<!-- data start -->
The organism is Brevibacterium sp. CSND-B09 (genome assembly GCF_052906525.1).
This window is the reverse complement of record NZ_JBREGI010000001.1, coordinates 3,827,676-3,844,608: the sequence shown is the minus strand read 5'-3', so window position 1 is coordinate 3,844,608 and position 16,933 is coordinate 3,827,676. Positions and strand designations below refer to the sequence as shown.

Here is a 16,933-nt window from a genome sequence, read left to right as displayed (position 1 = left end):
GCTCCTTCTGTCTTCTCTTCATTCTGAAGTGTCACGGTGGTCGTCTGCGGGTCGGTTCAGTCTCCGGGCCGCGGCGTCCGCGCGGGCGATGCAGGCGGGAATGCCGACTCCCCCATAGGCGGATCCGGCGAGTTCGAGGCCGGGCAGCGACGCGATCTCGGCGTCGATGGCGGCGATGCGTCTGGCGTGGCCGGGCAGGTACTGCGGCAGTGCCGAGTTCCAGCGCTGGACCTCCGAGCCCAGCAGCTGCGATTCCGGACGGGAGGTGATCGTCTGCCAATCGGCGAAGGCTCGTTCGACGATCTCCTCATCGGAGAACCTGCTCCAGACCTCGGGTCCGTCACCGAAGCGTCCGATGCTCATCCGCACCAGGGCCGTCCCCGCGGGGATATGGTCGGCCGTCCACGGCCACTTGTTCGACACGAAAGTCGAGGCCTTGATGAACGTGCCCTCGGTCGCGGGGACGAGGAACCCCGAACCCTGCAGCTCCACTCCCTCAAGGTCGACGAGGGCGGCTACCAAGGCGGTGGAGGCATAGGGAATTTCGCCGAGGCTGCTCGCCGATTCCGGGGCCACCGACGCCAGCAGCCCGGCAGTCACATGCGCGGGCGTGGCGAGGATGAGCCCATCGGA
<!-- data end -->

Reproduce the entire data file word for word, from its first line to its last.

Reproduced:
The organism is Brevibacterium sp. CSND-B09 (genome assembly GCF_052906525.1).
This window is the reverse complement of record NZ_JBREGI010000001.1, coordinates 3,827,676-3,844,608: the sequence shown is the minus strand read 5'-3', so window position 1 is coordinate 3,844,608 and position 16,933 is coordinate 3,827,676. Positions and strand designations below refer to the sequence as shown.

Here is a 16,933-nt window from a genome sequence, read left to right as displayed (position 1 = left end):
GCTCCTTCTGTCTTCTCTTCATTCTGAAGTGTCACGGTGGTCGTCTGCGGGTCGGTTCAGTCTCCGGGCCGCGGCGTCCGCGCGGGCGATGCAGGCGGGAATGCCGACTCCCCCATAGGCGGATCCGGCGAGTTCGAGGCCGGGCAGCGACGCGATCTCGGCGTCGATGGCGGCGATGCGTCTGGCGTGGCCGGGCAGGTACTGCGGCAGTGCCGAGTTCCAGCGCTGGACCTCCGAGCCCAGCAGCTGCGATTCCGGACGGGAGGTGATCGTCTGCCAATCGGCGAAGGCTCGTTCGACGATCTCCTCATCGGAGAACCTGCTCCAGACCTCGGGTCCGTCACCGAAGCGTCCGATGCTCATCCGCACCAGGGCCGTCCCCGCGGGGATATGGTCGGCCGTCCACGGCCACTTGTTCGACACGAAAGTCGAGGCCTTGATGAACGTGCCCTCGGTCGCGGGGACGAGGAACCCCGAACCCTGCAGCTCCACTCCCTCAAGGTCGACGAGGGCGGCTACCAAGGCGGTGGAGGCATAGGGAATTTCGCCGAGGCTGCTCGCCGATTCCGGGGCCACCGACGCCAGCAGCCCGGCAGTCACATGCGCGGGCGTGGCGAGGATGAGCCCATCGGA